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Site to Explore Slave Origins

By Nihar Thadani Posted: 04/05/2010
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Emory is hoping to unveil the product of its African Origins Project, an online database aimed at encouraging public input in order to explore the origins of roughly 100,000 African slaves involved in the trans-Atlantic slave trade, this June, University officials announced on Mar. 23.

The project — started in January 2009 by Robert W. Woodruff Professor of History David Eltis and Martin Halbert of the Digital Programs and Systems Division in Emory’s Woodruff Library — is an Emory University Digital Library Research Initiative mainly sponsored by a grant from the National Endowment for the Humanities.

“We want to see the African origins of the slaves arriving in different parts of the Americas. Who were they? What ports were they from?” Eltis said.

Much of the project’s data comes from legal records. In an effort to suppress the slave trade in 1808, the United States and Britain intercepted Portuguese and Brazilian ships and brought them to international courts. After the courts registered the names, ages and genders of the African slaves brought in to avoid future enslavement, they were freed. Nafees Khan, diaspora outreach coordinator for the project, said the African Origins Project derived much of its data from these court registers.

“There were two reasons for the project ­— that traditional African naming practices have not changed and that we wanted to tell the personal stories of the African slaves,” Khan said.

The African Origins Project has utilized data from “Voyages: The Trans-Atlantic Slave Trade Database,” a 2008 project on which Eltis and Halbert collaborated. The database holds records from the trans-Atlantic slave voyages in the 19th century. “Voyages” will supply the African Origins Project with information such as the names of the slaves and their port of embarkation, collected from registers created by International Courts of Mixed Commission in Havana, Cuba, and Freetown, Sierra Leone.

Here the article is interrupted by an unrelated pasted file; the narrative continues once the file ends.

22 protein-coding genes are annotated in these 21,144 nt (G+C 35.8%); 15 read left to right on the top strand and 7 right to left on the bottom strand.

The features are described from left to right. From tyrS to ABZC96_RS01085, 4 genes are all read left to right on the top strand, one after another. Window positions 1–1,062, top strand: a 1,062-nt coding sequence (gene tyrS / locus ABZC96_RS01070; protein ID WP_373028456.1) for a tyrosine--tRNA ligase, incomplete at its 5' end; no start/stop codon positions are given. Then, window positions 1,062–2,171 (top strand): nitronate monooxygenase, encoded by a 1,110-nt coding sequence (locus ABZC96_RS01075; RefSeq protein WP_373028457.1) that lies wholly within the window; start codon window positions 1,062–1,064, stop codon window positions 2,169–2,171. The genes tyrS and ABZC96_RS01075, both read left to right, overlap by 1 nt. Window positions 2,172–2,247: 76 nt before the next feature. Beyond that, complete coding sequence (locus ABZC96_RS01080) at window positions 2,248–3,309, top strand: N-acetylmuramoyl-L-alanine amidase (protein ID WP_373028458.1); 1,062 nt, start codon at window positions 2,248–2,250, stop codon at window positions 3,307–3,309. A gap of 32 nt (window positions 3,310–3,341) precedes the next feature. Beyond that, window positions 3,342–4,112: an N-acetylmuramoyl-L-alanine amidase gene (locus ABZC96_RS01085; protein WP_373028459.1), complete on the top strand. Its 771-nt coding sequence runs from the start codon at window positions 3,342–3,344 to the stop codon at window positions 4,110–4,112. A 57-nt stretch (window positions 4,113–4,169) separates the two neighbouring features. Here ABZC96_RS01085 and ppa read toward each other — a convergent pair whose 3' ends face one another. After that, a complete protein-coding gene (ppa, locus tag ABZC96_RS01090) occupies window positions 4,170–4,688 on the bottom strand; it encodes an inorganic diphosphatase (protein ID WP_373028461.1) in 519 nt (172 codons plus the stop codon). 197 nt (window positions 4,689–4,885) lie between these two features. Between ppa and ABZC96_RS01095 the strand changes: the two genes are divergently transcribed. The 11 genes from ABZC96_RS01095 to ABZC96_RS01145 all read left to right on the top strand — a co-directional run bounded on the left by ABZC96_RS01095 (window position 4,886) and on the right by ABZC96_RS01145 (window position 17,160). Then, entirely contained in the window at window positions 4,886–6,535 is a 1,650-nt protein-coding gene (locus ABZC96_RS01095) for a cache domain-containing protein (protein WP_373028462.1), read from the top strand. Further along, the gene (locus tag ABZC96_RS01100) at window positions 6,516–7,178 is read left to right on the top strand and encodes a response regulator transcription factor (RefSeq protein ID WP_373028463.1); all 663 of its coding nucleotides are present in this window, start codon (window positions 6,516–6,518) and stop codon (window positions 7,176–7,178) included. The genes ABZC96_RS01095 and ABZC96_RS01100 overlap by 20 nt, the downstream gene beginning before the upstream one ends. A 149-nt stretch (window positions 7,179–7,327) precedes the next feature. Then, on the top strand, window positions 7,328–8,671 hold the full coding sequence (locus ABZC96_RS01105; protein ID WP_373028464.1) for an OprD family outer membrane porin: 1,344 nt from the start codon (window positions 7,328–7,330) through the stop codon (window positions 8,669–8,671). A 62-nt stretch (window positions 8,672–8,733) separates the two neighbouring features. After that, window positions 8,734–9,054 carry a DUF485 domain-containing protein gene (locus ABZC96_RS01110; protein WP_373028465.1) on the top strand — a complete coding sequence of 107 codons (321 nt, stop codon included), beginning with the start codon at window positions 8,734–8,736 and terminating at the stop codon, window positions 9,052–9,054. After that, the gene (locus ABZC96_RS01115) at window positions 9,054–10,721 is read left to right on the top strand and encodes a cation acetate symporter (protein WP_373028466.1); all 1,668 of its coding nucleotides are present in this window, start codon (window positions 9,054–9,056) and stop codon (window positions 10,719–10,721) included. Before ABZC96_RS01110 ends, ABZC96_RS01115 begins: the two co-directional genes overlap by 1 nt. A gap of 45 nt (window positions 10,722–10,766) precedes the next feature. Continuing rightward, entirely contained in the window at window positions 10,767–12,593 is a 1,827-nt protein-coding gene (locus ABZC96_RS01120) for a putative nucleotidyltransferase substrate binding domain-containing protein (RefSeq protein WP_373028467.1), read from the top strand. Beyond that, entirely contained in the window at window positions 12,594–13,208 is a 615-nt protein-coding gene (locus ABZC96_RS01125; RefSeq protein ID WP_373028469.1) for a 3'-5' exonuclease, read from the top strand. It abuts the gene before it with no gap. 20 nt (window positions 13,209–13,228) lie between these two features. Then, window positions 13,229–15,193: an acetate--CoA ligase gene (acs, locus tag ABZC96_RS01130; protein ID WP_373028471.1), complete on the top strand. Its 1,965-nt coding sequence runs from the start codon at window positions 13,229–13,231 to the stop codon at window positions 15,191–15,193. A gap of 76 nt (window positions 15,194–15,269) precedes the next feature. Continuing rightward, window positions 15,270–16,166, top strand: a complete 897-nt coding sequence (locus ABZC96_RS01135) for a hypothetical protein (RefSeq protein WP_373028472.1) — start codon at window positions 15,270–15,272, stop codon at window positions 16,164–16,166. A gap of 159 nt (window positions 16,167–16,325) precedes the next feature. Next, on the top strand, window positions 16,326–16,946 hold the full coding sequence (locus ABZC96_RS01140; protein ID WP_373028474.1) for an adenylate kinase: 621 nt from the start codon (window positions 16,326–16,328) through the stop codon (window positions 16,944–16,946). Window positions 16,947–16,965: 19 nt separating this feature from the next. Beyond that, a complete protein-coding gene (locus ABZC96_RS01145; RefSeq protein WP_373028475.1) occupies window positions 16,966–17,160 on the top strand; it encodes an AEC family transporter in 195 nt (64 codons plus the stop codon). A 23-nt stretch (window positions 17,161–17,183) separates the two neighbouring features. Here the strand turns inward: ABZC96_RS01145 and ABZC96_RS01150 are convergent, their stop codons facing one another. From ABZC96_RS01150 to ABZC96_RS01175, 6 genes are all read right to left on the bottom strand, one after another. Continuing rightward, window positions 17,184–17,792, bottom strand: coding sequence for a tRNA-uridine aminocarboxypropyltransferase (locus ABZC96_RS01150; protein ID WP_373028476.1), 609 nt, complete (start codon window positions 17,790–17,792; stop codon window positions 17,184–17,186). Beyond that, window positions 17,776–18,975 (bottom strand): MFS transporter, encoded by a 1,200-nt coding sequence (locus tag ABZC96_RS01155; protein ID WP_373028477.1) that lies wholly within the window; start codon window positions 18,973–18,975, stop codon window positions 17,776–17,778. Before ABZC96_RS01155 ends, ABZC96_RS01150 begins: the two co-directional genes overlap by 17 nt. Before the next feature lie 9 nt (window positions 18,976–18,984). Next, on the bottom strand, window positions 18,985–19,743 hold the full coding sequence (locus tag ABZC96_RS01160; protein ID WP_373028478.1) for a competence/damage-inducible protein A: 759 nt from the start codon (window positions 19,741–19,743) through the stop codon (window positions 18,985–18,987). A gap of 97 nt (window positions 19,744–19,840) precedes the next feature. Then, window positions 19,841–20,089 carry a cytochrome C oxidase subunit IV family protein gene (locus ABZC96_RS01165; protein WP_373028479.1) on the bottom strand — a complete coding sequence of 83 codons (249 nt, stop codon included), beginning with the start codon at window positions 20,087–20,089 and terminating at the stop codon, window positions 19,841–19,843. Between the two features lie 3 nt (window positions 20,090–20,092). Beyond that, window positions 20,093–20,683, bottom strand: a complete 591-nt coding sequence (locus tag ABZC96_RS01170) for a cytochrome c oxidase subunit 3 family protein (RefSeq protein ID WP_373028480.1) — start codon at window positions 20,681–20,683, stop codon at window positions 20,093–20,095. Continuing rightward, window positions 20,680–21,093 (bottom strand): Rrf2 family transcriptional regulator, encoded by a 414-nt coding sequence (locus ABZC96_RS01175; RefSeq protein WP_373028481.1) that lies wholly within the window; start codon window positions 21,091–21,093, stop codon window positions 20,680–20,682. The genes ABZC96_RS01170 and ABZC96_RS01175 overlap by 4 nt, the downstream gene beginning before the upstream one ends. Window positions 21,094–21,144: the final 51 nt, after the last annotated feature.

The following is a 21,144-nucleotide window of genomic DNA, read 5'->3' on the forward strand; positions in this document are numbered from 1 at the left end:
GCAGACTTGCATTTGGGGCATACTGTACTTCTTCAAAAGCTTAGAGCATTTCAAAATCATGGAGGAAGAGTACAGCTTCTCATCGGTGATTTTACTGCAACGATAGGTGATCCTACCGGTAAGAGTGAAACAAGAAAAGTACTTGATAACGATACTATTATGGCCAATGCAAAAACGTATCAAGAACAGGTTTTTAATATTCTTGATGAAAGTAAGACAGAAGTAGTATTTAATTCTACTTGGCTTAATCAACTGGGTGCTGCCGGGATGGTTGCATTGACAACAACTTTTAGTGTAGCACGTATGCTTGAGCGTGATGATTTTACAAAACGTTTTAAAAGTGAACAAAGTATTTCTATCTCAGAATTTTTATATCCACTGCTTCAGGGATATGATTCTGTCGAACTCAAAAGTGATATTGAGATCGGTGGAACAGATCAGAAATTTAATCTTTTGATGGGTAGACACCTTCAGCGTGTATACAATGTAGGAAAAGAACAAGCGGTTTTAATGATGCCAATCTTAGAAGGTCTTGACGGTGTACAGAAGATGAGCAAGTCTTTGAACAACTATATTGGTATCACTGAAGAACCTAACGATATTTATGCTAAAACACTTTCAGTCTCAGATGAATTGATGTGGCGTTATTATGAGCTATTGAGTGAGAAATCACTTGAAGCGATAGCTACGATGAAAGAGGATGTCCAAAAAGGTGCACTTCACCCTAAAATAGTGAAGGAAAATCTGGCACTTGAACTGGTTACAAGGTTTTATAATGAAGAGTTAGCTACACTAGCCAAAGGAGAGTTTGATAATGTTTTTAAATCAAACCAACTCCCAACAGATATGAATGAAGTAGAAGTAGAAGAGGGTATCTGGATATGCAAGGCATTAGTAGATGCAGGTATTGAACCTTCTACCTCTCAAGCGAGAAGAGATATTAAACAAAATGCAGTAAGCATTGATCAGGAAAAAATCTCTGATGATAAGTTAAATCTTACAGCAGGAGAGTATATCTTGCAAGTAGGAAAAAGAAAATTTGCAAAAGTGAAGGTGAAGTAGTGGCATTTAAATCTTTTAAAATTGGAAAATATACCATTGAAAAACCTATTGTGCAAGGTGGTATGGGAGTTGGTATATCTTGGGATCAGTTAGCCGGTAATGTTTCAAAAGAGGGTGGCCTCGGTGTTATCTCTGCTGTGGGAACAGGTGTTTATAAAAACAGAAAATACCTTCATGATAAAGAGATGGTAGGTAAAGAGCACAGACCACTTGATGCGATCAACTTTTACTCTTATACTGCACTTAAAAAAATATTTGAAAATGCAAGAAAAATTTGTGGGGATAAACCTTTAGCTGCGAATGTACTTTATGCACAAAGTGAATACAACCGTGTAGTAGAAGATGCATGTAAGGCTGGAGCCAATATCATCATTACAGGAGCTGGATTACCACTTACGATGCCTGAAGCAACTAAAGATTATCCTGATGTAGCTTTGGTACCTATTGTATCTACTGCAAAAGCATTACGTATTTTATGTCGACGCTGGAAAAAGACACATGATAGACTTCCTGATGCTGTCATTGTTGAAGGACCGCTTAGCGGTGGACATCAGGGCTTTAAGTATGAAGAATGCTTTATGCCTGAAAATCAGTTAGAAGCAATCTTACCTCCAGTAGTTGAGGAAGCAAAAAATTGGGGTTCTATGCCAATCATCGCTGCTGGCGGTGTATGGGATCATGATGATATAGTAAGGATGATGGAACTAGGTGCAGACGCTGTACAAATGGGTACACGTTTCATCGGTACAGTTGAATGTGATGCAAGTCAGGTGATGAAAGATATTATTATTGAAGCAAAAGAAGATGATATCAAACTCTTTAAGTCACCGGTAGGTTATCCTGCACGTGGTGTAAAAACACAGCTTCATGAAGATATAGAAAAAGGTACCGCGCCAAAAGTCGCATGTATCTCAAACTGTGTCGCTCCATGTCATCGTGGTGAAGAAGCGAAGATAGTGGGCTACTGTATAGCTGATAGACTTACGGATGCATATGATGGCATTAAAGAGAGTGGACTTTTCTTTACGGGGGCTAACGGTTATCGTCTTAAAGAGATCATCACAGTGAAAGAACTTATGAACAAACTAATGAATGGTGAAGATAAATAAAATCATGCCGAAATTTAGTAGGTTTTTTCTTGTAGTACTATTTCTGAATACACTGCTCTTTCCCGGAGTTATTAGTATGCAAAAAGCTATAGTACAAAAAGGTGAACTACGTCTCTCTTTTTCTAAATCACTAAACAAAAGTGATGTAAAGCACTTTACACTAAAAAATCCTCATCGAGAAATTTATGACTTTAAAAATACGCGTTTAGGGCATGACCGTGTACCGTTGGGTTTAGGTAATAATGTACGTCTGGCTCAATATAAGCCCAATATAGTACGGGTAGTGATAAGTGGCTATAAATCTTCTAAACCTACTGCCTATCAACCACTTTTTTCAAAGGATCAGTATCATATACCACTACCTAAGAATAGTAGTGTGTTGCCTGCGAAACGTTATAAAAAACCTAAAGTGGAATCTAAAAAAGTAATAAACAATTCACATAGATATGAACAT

“The African Origins Project is supposed to do for Africa what ‘Voyages’ did for the Atlantic [Ocean]” Eltis said. “What happened before they got onto the boat? We want to create the profiles of African slaves before their voyage to the Americas.”

Elizabeth Milewicz, manager of the project and post-doctorate fellow in Emory’s history department, initiated the data collection technique for the African Origins Project.

The data relies on both public contributions and scholarly expertise, a technique referred to as public scholarship.

Though the project team had previous information from the international courts, about 80 percent of their data will be new and derived through input from the public.

“A member of the public will give an individual opinion on a name based on their knowledge of Africa. A reviewer sees how many of those contributions for that name converge, then puts it against his or her own historical understanding,” Milewicz said.

After the 2010 launch of the African Origins website, public contributions will be accepted.

The project team will ask the public for key pieces of information, such as the modern spelling and pronunciation of an African name and the ethnic group and language associated with that name.

In order to mitigate instances of misuse of the database, a person will only be permitted to contribute once to an individual’s online record.

“It serves as a piece of evidence and a valuable indicator for us. I think it gives more insight than individual scholars would,” Milewicz said.

Eltis and Milewicz said they felt challenged by the possible number of contributions they will receive and the fact that the database is organized by African names.

“We are looking for engaging members of the African diaspora, scholars, anyone from the public that can weigh in, but they need to know something about African practices, including naming practices,” Milewicz said. “Unfortunately, this reduces the pool of possibilities.”

Milewicz and Eltis hope to expand the information on these African profiles to include the country of origin and descriptions of markings, tattoos and more, but acknowledged the database’s potential limits.

“A major setback is that if you do not know the African name of the person, you cannot use the African Origins Project. Many Africans were given Christian names when they arrived in the Americas,” Eltis added.

— Contact Nihar Thadani.

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